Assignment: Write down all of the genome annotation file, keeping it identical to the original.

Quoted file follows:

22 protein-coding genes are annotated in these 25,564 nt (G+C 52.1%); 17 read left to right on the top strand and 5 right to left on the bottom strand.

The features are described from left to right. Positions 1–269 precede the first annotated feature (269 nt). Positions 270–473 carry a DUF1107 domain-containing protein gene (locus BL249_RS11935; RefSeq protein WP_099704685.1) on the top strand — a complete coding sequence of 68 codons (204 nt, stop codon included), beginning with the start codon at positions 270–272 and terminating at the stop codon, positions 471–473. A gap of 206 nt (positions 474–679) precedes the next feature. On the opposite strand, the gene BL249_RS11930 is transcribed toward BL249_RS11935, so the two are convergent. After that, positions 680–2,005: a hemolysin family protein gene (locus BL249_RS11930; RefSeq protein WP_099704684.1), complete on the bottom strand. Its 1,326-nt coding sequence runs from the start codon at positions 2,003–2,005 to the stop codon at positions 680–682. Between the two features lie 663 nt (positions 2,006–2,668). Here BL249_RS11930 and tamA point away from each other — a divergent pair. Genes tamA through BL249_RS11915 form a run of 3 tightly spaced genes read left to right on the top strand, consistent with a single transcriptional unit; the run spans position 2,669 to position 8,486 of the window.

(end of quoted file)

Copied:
22 protein-coding genes are annotated in these 25,564 nt (G+C 52.1%); 17 read left to right on the top strand and 5 right to left on the bottom strand.

The features are described from left to right. Positions 1–269 precede the first annotated feature (269 nt). Positions 270–473 carry a DUF1107 domain-containing protein gene (locus BL249_RS11935; RefSeq protein WP_099704685.1) on the top strand — a complete coding sequence of 68 codons (204 nt, stop codon included), beginning with the start codon at positions 270–272 and terminating at the stop codon, positions 471–473. A gap of 206 nt (positions 474–679) precedes the next feature. On the opposite strand, the gene BL249_RS11930 is transcribed toward BL249_RS11935, so the two are convergent. After that, positions 680–2,005: a hemolysin family protein gene (locus BL249_RS11930; RefSeq protein WP_099704684.1), complete on the bottom strand. Its 1,326-nt coding sequence runs from the start codon at positions 2,003–2,005 to the stop codon at positions 680–682. Between the two features lie 663 nt (positions 2,006–2,668). Here BL249_RS11930 and tamA point away from each other — a divergent pair. Genes tamA through BL249_RS11915 form a run of 3 tightly spaced genes read left to right on the top strand, consistent with a single transcriptional unit; the run spans position 2,669 to position 8,486 of the window.